By Jeffrey Damicog
Customs broker Mark Taguba was returned to the National Bureau of Investigation (NBI) in Manila for detention Tuesday night.
“Dito lang po siya sa NBI (He will be staying here at the NBI in the meantime) until further orders from the court,” said NBI Public Information Chief Nickanor Suarez.
Taguba was supposed to be transferred to the Custodial Center of the Philippine National Police (PNP) in Camp Crame based on the commitment order issued by the Manila Regional Trial Court (RTC) Branch 46.
However, the PNP turned down the transfer as it cited a 2010 circular issued by the Supreme Court’s (SC) Office of the Administrator (OCA) which ordered the courts to refrain from detaining prisoners at PNP facilities and, instead, detain them in facilities under the Bureau of Jail Management and Penology (BJMP).
Last January 31, the NBI served an arrest warrant on Taguba and took him from the Office of the Senate Sergeant-At-Arms (OSSA) where he has been held under protective custody.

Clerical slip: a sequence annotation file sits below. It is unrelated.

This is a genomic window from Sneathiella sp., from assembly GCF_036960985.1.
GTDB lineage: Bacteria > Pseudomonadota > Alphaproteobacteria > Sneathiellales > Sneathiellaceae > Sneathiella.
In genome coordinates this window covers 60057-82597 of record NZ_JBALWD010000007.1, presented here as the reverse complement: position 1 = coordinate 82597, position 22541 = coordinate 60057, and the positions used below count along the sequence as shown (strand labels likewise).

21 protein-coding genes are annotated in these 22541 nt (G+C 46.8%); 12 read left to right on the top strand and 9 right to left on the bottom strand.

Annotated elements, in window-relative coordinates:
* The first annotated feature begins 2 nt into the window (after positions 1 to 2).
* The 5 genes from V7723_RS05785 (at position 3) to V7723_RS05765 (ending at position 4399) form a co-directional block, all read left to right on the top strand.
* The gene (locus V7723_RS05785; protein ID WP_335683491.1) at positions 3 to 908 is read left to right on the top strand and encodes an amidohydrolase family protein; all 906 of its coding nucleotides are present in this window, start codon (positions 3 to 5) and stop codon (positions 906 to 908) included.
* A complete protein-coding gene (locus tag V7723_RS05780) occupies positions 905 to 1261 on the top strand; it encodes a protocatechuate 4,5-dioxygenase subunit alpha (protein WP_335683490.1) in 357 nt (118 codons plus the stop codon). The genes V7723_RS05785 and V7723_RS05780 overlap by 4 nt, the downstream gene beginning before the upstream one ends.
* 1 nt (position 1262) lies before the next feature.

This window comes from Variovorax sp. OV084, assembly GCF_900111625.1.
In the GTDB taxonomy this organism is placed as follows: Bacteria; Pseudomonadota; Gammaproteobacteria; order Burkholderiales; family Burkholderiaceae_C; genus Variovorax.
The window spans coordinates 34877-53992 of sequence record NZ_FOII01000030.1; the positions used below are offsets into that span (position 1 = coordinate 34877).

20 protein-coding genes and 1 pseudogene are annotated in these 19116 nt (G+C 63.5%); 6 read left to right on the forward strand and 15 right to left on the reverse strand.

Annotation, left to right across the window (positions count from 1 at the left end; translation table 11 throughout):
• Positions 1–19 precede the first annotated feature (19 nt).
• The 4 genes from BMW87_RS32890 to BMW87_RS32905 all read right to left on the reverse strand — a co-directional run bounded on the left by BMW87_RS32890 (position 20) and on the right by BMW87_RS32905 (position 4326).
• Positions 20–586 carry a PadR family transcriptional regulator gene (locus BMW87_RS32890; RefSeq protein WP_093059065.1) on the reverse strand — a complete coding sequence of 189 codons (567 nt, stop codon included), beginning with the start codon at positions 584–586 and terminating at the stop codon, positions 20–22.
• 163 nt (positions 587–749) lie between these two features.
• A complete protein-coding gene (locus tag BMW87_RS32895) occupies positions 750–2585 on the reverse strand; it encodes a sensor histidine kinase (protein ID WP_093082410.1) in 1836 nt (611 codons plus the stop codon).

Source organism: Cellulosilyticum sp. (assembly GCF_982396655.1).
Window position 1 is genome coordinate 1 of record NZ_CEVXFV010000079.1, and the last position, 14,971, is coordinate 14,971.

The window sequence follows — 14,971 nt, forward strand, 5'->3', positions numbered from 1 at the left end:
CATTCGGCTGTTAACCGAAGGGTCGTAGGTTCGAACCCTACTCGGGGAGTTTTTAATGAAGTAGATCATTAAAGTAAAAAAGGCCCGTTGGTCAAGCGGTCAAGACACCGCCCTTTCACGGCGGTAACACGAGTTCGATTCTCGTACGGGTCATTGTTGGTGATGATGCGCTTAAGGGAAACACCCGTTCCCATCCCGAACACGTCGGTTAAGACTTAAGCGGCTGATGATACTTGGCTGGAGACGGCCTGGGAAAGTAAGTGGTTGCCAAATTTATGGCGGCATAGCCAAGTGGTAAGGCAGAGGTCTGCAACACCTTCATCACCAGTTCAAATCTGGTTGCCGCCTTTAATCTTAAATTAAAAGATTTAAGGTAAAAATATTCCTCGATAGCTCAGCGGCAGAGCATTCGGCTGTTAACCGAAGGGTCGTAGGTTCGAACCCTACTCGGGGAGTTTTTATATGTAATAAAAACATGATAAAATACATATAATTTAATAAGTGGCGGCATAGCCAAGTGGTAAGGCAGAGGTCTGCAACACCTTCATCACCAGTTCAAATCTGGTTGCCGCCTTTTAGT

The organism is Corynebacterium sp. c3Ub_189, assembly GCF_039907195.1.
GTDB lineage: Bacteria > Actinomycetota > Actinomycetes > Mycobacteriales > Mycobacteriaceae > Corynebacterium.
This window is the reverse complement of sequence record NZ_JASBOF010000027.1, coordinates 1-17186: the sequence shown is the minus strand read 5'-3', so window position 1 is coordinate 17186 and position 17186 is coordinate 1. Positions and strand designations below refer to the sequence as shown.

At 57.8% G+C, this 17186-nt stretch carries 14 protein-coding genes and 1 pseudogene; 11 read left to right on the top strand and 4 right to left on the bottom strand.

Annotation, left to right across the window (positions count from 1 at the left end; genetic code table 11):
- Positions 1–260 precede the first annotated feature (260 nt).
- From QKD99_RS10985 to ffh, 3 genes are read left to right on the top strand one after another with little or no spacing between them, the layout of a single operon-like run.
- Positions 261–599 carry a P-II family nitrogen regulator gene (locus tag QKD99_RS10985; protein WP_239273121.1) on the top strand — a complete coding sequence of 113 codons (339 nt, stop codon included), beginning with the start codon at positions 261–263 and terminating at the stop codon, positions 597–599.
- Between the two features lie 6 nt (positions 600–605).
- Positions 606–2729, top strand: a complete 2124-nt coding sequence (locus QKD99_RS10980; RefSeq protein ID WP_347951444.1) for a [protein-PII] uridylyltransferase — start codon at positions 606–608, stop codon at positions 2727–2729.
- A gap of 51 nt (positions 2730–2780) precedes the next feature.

The Manila RTC issued arrest warrants after the Department of Justice (DOJ) filed last January 24 a case against Taguba and eight others for importation of dangerous drugs in violation of Section 4, in relation to Section 26 (a) of Republic Act (RA) 9165, the Comprehensive Dangerous Drugs Act of 2002.
Apart from Taguba, those who had been named as accused were Chen Julong, alias Richard Tan or Richard Chen; Eirene Mae Tatad; Li Guang Feng, alias Manny Li; Dong Yi Shen Xi, alias Kenneth Dong; Teejay Marcellana; Chen I-Min; Jhu Ming Jhun; and Chen Rong Huan.
The Manila RTC issued arrest warrants to only eight of the accused and not to Richard Tan due to a pending motion for determination of probable cause which sought to dismiss the case against him.
Apart from the Manila RTC, the DOJ also filed another case against the nine before the Valenzuela City RTC for transportation and delivery of dangerous drugs under Section 5 of RA 9165.
Under the cases now filed before the Manila and Valenzuela RTCs, the nine defendants are accused of having conspired in bringing into the country 602.279 kilograms of shabu.
The cases stemmed from the Bureau of Customs’ (BOC) discovery of the shabu shipment at the Hong Fei Logistics warehouse in Valenzuela City on May 26, 2017, following a a tip from the Anti-Smuggling Bureau of the China Customs.
The shabu shipment managed to enter the country through the BOC after being declared as kitchenware, footwear and moldings.